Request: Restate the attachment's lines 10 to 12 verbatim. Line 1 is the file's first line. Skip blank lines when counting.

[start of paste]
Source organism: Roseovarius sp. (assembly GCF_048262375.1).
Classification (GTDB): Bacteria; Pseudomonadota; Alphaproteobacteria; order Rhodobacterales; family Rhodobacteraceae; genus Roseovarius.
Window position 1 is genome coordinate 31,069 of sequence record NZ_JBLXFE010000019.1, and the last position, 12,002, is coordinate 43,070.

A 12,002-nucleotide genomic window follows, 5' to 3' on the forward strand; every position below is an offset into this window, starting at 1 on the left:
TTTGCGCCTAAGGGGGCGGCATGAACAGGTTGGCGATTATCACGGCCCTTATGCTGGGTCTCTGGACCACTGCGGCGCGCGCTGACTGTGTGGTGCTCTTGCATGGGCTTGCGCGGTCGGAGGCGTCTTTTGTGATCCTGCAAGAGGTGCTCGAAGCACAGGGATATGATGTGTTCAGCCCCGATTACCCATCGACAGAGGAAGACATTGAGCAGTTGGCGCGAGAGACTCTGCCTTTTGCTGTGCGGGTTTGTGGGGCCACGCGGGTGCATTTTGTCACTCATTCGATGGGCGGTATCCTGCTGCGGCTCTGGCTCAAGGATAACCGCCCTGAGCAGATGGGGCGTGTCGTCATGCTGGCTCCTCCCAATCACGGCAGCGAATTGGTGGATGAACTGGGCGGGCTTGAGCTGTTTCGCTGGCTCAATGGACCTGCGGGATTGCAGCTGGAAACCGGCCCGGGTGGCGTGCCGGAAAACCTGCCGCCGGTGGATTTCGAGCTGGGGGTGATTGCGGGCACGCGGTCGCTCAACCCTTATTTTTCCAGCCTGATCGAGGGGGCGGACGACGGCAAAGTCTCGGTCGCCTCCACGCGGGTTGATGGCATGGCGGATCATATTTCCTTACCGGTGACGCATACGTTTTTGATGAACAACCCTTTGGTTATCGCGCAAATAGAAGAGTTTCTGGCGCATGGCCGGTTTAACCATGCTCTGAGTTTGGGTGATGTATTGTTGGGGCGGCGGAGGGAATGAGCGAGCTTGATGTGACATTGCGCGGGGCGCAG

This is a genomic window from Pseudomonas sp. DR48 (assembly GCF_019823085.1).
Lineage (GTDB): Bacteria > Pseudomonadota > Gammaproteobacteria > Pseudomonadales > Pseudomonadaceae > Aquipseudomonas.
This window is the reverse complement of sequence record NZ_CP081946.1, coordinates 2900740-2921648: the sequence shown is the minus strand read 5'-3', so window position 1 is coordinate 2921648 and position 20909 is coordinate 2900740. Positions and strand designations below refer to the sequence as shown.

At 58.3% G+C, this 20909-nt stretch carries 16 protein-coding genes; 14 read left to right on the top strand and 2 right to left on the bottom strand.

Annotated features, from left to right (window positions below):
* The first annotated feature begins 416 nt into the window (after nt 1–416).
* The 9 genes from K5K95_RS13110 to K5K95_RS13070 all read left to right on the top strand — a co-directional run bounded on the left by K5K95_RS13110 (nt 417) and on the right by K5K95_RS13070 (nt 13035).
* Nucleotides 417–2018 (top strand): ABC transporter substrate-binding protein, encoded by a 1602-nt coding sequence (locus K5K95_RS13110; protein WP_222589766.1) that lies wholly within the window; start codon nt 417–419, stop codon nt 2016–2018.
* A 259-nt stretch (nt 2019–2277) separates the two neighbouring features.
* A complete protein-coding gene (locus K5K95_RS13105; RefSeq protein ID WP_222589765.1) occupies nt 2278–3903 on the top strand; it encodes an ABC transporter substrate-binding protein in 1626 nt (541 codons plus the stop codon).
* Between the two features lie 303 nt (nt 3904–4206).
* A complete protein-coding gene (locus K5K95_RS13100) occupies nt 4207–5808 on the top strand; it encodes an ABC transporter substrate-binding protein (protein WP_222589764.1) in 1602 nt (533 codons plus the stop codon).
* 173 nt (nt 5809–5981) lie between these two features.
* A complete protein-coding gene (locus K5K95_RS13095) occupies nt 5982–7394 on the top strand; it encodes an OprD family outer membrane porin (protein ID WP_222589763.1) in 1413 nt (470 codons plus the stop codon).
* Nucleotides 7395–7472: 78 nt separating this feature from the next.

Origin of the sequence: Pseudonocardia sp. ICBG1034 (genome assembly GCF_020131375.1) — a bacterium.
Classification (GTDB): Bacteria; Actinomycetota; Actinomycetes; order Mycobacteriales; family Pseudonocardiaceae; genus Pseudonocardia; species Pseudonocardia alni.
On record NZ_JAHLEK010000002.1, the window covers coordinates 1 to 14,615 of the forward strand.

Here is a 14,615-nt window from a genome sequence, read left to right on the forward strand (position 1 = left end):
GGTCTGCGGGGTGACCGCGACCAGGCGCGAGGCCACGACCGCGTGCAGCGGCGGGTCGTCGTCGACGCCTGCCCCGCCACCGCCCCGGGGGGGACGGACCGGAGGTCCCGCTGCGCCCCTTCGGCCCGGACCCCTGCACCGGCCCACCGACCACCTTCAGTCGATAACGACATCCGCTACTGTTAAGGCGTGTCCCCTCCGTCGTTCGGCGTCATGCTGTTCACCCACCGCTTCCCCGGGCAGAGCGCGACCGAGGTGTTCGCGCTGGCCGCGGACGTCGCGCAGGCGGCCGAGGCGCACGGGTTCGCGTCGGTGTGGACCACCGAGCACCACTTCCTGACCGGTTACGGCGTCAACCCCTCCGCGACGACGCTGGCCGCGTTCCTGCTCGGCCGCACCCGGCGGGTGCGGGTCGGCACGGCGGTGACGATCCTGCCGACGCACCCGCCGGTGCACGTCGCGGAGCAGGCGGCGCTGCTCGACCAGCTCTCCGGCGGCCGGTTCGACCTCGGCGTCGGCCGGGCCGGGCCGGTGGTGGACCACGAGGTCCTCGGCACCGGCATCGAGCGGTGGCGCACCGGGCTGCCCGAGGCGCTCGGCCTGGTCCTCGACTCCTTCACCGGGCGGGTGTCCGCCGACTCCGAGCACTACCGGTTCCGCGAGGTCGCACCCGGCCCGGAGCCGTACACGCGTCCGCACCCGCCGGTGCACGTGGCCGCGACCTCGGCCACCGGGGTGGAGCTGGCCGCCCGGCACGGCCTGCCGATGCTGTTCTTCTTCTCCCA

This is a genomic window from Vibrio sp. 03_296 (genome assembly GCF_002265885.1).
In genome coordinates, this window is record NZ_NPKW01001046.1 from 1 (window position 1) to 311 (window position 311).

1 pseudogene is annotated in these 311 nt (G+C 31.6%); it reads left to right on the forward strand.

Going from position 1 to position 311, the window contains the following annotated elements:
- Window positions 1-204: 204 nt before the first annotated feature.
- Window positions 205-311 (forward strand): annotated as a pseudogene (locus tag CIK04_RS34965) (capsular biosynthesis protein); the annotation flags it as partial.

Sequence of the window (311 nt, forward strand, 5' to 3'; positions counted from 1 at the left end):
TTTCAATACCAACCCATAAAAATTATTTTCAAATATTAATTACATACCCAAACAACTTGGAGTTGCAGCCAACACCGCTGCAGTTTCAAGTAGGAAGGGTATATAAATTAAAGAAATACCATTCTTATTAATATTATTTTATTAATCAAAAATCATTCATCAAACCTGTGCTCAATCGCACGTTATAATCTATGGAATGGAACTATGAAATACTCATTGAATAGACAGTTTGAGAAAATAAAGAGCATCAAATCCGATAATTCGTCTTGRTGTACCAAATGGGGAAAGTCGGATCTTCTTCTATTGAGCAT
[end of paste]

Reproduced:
Annotated features, from left to right (window positions below):
* The first annotated feature begins 416 nt into the window (after nt 1–416).
* The 9 genes from K5K95_RS13110 to K5K95_RS13070 all read left to right on the top strand — a co-directional run bounded on the left by K5K95_RS13110 (nt 417) and on the right by K5K95_RS13070 (nt 13035).